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Wynton Marsalis to bring swinging Christmas music to Sarasota: interview

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Wynton Marsalis AP 2012

Wynton Marsalis and the Jazz at Lincoln Center Orchestra bring its new Big Band Holidays Tour to the Van Wezel Performing Arts Hall on Tuesday, December 17. Here's Marsalis, right, performing during the International Jazz Day Concert held at the United Nations General Assembly Hall in New York, Monday, April 30, 2012. (AP Photo/Charles Sykes)

Wynton Marsalis, the most acclaimed jazz and classical music trumpeter alive, whistles a sweet series of notes. He then scats the merry melody. It’s an unheard holiday tune Marsalis has been carrying around with him for about two decades.

“I actually wrote this Christmas song a long time ago for a show that never got produced but I still remember it,” he says by phone. “Maybe I should record it one of these days.”

The musician, composer, bandleader and educator has won nine Grammy Awards. Marsalis has honorary degrees from places like Columbia, Harvard, Howard, Princeton and Yale. In 1997, he became the first jazz musician to win the Pulitzer Prize for Music for his oratorio “Blood On The Fields.” But don’t be fooled by all of his serious awards and accolades, Marsalis also loves the same yuletide tunes that your or I might be singing this holiday season.

Wynton Marsalis AP 2011

Wynton Marsalis performs at the Newport Jazz Festival in Newport, R.I., on Saturday, Aug. 6, 2011. (AP Photo/Joe Giblin)

“All musicians think fondly of Christmas time,” the 52-year-old New Orleans native says. “It gives us a great body of music to work with.”

Marsalis’ Jazz at Lincoln Center Orchestra recently embarked on a new Big Band Holidays Tour that has already garnered glowing reviews. The orchestra returns to its New York City home for 8 p.m. performances Thursday through Saturday with a 2 p.m. matinee Sunday. These concerts will be available worldwide via a free live webcast on new.livestream.com/jazz.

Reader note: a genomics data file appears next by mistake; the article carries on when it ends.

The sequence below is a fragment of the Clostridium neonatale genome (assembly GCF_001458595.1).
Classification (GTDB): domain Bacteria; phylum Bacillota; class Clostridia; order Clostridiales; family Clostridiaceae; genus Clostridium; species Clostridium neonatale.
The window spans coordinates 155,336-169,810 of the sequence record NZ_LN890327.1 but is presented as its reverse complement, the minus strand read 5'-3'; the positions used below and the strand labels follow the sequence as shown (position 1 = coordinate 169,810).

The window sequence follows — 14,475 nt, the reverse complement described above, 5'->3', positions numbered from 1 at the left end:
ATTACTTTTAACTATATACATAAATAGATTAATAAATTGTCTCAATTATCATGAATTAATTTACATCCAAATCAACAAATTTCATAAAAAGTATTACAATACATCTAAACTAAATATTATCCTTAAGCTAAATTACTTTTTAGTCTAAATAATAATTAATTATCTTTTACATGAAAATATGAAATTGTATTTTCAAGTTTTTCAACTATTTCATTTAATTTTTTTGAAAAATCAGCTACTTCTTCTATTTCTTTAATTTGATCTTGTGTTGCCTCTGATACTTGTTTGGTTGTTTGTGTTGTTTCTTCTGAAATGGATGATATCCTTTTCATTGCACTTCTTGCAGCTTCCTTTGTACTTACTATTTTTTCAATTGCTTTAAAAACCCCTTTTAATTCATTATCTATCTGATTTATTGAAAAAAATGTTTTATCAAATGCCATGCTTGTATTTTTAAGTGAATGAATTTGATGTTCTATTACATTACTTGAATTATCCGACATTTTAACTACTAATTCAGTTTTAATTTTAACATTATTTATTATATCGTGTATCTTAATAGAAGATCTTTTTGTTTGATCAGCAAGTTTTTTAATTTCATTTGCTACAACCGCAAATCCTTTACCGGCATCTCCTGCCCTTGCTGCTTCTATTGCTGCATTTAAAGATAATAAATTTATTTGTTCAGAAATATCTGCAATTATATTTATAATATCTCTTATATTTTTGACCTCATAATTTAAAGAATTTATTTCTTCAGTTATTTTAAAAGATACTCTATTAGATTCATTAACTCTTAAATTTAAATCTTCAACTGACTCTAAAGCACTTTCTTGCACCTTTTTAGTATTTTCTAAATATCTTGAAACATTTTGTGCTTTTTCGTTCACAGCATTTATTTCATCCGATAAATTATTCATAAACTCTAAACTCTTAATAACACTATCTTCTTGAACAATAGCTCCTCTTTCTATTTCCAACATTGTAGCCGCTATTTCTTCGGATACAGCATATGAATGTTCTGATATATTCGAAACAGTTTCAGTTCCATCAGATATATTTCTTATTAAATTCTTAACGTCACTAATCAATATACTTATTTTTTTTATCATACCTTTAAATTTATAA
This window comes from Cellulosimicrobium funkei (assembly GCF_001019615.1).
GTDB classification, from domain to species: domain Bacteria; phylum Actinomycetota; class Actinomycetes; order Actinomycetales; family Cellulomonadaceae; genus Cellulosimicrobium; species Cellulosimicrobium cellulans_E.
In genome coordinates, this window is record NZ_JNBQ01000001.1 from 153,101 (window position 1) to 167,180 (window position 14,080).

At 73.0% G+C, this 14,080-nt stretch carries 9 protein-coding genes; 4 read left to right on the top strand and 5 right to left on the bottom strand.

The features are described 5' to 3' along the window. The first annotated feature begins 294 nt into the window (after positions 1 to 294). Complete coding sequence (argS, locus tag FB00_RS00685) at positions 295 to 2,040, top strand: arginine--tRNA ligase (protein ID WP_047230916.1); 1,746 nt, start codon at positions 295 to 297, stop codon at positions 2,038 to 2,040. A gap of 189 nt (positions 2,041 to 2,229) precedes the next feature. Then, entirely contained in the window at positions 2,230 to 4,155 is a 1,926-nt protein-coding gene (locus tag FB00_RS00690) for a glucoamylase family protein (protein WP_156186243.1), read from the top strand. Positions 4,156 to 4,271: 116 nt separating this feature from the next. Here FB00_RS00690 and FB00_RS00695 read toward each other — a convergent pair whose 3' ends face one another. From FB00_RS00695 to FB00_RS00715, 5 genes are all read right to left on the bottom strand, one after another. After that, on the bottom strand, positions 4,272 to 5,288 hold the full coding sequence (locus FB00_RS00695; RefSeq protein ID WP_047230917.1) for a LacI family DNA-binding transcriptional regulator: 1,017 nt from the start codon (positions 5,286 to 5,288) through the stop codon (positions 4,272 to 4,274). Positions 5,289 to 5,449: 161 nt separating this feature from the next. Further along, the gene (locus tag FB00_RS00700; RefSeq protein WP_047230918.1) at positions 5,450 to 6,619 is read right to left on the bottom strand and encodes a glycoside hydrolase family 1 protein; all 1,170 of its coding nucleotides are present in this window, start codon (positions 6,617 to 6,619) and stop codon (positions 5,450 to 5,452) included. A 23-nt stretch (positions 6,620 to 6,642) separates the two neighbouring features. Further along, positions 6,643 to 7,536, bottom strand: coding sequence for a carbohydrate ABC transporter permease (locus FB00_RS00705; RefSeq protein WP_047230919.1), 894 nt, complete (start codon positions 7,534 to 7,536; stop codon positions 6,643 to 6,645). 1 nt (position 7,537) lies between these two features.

The Big Band Holidays Tour then returns to the road with a date at the Van Wezel Performing Arts Hall in Sarasota on Tuesday. Marsalis and the virtuosos he plays alongside and directs will perform swing-era and new big band arrangements of timeless tunes. Audiences can expect everything from “Jingle Bells,” the trumpeter says, to selections from the venerable 1960 “Nutcracker Suite” album by Duke Ellington, which features jazz interpretations of the Tchaikovsky masterpiece arranged by Ellington and Billy Strayhorn.

“All of it is going to be Christmas material,” Marsalis says.

Wynton Marsalis 1 by Frank Stewart

Wynton Marsalis courtesy photo by Frank Stewart

Miami native Cécile McLorin Salvant, who started singing jazz while living in Paris, will handle lead vocal duties. Her U.S. debut album, “WomanChild,” came out in May and easily ranks as one of the most compelling jazz releases of the year. Salvant has a singular and emotive voice making her a major force on the jazz scene despite being only 24 years old.

“She’s a once in a lifetime talent,” Marsalis says. “The first time I heard her I was just knocked back by her range, her pitch, how professional, how flexible and how extremely serious she was on stage. We love going out with her. It’s our first time on the road with her and we just love her musicianship. The audience is going to love her.”

While in his mid-20s, Marsalis became the only artist ever to win Grammy Awards for both jazz and classical records. At the same time, though, certain jazz snobs were still wrongheadedly calling him a Miles Davis imitator while others criticized Marsalis for his dismissal of 1970s fusion and other more contemporary styles. Salvant, as she continues her rise in the often harsh world of jazz, will also likely face criticism. Marsalis offers her words of advice.

“We talk about establishing a strong relationship with the audience and being dedicated to a vision no matter what happens,” Marsalis says. “It’s an honor and blessing to be in front of people and to match them up with your talent; and you have a responsibility to them and your own ability.”

JAZZ AT LINCOLN CENTER ORCHESTRA
With Wynton Marsalis and special guest Cécile McLorin Salvant
8 p.m. Tuesday, December 17; Van Wezel Performing Arts Hall, 777 N. Tamiami Trail, Sarasota; $55-$80; 953-3368; vanwezel.org.

JAZZ AT LINCOLN CENTER ORCHESTRA
With Wynton Marsalis and special guest Cécile McLorin Salvant
8 p.m. Tuesday, December 17; Van Wezel Performing Arts Hall, 777 N. Tamiami Trail, Sarasota; $55-$80; 953-3368; vanwezel.org.

Wade_Tatangelo_by_Mike_Lang_HT_06212013 Wade Tatangelo has been an entertainment reporter, columnist and reviewer for more than a decade at publications nationwide. He is a Hershey, Pa., native who grew up in Tampa and graduated from the University of South Florida. Wade joined the Herald-Tribune in 2013. He can be reached by email or call (941) 361-4955.
Last modified: December 11, 2013
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